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A simple way to make a code folder available as a module


I have a folder with several perl code modules, organized in several
sub-folders.

I've checked out the code via svn on several machines and things run
fine.

Now I have to make the code (under development) available system-wide.

I've looked in several articles and documentation, but got mostly
confused.

My questions are basicly:

a) How can I make a svn checked out folder available as a system-wide
importable module (e.g. a command which adds the folder to the "perl
module search path").

b) How can I convert existing code into a module? (e.g. a command
which creates an installable package)

.

--
http://dev.lazaridis.com/lang/wiki/Perl

Ilias Lazaridis <i@lazaridis.com> wrote:
> I've looked in several articles and documentation,

Did they include the Perl FAQ?

   perldoc -q module

> My questions are basicly:

> a) How can I make a svn checked out folder available as a system-wide
> importable module (e.g. a command which adds the folder to the "perl
> module search path").

       How do I keep my own module/library directory?

> b) How can I convert existing code into a module? (e.g. a command
> which creates an installable package)

       How do I create a module?

--
    Tad McClellan                          SGML consulting
    t@augustmail.com                   Perl programming
    Fort Worth, Texas

Ilias Lazaridis <i@lazaridis.com> wrote:
> I have a folder with several perl code modules, organized in several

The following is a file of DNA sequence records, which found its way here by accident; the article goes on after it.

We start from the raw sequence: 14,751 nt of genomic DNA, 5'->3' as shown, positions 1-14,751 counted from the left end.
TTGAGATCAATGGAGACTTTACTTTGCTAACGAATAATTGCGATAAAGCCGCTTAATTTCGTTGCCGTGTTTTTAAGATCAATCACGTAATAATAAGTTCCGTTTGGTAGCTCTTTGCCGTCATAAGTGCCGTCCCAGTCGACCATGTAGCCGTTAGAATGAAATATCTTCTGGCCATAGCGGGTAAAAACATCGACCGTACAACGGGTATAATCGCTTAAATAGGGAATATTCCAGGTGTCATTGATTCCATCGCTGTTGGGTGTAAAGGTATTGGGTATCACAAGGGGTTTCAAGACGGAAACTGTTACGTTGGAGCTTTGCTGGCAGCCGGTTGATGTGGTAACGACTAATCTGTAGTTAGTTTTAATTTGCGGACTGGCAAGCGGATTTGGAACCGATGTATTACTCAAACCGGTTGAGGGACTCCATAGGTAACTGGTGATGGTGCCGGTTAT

> sub-folders.

> I've checked out the code via svn on several machines and things run
> fine.

> Now I have to make the code (under development) available system-wide.

What does "system" mean in this context?  You said you have already done it
on several machines, so the "system" you are talking about seems be larger
than a single machine.  This sound less like a Perl question and more
like a question for your system administrator.  How do they roll out
new/upgraded tools to all the machines under their control?  Do they have
one shared NSF drive or something?

> My questions are basicly:

> a) How can I make a=CE=BD svn checked out folder available as a
> system-wide importable module (e.g. a command which adds the folder to
> the "perl module search path").

run:
perl -le 'print "@INC"'

And see if any of those directories look like good places to install it.

Xho

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On May 24, 11:29 am, xhos@gmail.com wrote:

> Ilias Lazaridis <i@lazaridis.com> wrote:
> > a) How can I make a=CE=BD svn checked out folder available as a
> > system-wide importable module (e.g. a command which adds the folder to
> > the "perl module search path").

> run:
> perl -le 'print "@INC"'

> And see if any of those directories look like good places to install it.

A bit off topic: your use of -l made me wonder of you might have meant

perl -le 'print for @INC'

for a line-by-line list.  Of course, if you said exactly what you
meant,
then never mind.  :-)

--
Brad

On May 26, 12:41 am, Brad Baxter <baxter.b@gmail.com> wrote:

Brad,
That didn't work for me.
This one did:
perl -e 'print  join "\n" , @INC'

--
skywriter14

When I use -e, I almost always want -l as well.  So now whenever I type -e,
my fingers automatically add the l all by themselves, which is usually a
good thing.  So that is why the l was there.

> for a line-by-line list.  Of course, if you said exactly what you
> meant,
> then never mind.  :-)

I don't know why I didn't think of that, it looks much nicer than having
it all on one line and is less work to boot.  Well, to be fair to myself,
I usually do think of that, I just didn't this time.

Xho

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skywriter14 schreef:

> [perl -le 'print for @INC']
> That didn't work for me.
> This one did:
> perl -e 'print  join "\n" , @INC'

They should both work without problems. Try:

  perl -wle 'print for @INC'